“On Target” by ViZZZual.com is licensed under CC-BY-2.0
Last November, Tom Krohn announced that we would begin collaborating with Novartis and Pfizer to build a consistent framework for clinical trial eligibility criteria by developing target profiles and implementing them in our API. Our shared mission was to make it easier for people to find clinical trials that are right for them or their loved ones.
(Editor’s Note: In 2015, leadership of the LCOI-API was transitioned to TrialReach. You can learn more about their continuing work in innovation in clinical trial matching at TrialReach.com.)
Not long after that announcement, I was thrilled to be given the task of helping to lead such an important project. And, right now, I’m excited to share with you that some great strides have been made. In the last six months we’ve consulted with our partners from Pfizer and Novartis, along with other outside experts, to determine the best possibilities for presenting clinical trial eligibility criteria in a way that’s clear and consistent. From these discussions, we were able to form our first target profiles, which were made available to the public in late July through a major update to the LCOI-API. And, we’ve only just begun…
The Partnerships in Clinicals Trials conference brings together more than 1,300 industry specialists for four days of high-level idea exchange and innovation. It has been around for 23 years now, and in that time, the industry has seen a lot of positive change; however, much more is needed.
This year, I had the opportunity to serve on the conference’s advisory panel, and I look forward to seeing how many presentations and workshops will be focused on new approaches and true innovation.
Here are just of few potential highlights:
Susan Poteat presents during the PACCR workshop. (Photo by Gilles Frydman)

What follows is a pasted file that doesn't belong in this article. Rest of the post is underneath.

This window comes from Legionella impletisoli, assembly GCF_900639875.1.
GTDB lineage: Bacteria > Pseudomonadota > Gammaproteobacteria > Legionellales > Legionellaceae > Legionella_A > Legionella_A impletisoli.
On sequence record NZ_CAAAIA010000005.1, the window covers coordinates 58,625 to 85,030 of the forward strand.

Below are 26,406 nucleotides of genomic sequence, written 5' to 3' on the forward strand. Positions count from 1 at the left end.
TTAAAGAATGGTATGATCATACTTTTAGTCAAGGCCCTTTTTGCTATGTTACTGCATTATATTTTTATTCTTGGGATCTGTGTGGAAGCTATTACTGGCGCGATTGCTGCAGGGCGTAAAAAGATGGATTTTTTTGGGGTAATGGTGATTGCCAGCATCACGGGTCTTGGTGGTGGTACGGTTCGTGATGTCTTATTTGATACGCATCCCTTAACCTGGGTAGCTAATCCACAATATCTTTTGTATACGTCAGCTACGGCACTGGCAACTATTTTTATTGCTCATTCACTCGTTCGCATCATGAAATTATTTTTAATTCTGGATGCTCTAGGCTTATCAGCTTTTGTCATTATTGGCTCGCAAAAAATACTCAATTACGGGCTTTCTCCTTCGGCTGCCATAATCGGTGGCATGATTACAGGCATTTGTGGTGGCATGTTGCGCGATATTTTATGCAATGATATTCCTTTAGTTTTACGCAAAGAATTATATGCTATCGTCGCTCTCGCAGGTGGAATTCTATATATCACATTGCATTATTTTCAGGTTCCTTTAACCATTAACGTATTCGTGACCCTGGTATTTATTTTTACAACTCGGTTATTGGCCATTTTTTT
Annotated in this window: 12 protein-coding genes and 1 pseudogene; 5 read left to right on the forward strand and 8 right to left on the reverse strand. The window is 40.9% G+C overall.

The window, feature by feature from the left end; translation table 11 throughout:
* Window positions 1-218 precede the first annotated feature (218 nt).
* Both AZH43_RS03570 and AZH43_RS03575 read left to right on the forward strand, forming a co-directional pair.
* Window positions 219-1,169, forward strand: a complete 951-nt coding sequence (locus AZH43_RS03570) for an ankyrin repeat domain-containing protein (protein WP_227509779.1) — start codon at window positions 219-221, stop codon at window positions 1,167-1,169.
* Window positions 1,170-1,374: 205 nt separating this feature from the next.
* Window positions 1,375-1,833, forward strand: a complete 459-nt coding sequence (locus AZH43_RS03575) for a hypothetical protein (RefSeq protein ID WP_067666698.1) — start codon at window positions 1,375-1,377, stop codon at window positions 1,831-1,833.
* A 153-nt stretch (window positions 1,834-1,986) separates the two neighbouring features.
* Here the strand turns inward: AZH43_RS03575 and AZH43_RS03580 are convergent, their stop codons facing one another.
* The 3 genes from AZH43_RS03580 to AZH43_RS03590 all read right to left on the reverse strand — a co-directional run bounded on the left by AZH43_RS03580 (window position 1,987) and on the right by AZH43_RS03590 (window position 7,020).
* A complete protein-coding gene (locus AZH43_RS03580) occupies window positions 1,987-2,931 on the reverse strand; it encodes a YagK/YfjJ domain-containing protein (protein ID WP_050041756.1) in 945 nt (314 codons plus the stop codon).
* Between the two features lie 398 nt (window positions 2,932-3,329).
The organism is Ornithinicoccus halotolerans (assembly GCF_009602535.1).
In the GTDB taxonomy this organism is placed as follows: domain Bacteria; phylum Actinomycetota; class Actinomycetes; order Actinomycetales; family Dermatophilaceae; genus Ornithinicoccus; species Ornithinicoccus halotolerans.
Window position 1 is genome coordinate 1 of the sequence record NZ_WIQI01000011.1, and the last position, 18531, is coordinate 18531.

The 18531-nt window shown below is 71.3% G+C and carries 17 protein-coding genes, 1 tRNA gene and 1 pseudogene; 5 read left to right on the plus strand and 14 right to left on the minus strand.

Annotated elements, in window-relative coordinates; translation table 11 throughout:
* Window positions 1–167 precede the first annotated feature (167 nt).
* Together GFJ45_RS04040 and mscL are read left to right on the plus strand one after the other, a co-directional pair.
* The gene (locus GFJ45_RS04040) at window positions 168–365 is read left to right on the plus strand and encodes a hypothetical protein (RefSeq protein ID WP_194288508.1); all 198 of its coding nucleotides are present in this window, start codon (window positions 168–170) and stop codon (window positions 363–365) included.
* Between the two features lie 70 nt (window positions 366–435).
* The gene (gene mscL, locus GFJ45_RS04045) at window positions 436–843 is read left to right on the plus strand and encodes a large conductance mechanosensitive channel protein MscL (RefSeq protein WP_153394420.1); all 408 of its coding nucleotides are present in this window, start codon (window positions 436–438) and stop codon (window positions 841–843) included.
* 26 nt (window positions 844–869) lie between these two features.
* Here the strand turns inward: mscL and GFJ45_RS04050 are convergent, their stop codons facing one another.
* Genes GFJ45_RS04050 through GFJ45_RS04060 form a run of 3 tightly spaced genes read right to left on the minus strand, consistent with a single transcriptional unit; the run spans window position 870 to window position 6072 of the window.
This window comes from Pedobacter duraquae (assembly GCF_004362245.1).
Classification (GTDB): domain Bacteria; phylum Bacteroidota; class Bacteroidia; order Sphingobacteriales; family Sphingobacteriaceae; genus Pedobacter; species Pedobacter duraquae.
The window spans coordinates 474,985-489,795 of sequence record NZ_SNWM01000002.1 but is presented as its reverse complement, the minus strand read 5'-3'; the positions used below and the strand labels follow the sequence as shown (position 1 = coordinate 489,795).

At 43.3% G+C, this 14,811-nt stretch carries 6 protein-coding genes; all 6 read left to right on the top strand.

A few weeks ago, we had the privilege of hosting a group of ePatients, advocates and engaged industry professionals for our first Patients at the Center of Clinical Trials Workshop (PACCR). A number of Eli Lilly and Company’s drug development leaders joined the workshop to listen, learn, share initiatives and generate ideas focused on how the patient/participant experiences clinical trials and how that experience can be improved.
Though the workshop was somewhat small—30 to 40 people were present throughout the day—there was a great deal of wisdom and inspiration gained from the mashup of diverse experience and perspectives.
“I would like for researchers to define a minimum amount of information that all participants in all clinical trials will get, and for that minimum to be consistent across all organizations.”
–Lane Rasberry, Clinical Trial Participant and Wikipedian
On November 12, along with representatives from Novartis and Pfizer,I announced a collaboration at the Data to Knowledge to Action: Building New Partnerships technology conference in Washington, D.C. Our objective as a group is to build a consistent framework for clinical trial information to make it easier for patients and their families to find clinical trials that might be right for them.
By collaborating in this pre-competitive space, we hope to enable patient communities and patient-centric software companies to develop applications that help people match themselves with a study’s target profile across a variety of patient populations. We also hope to not only serve individuals looking for clinical trials, but to enroll trials faster and more efficiently—ultimately speeding drug development.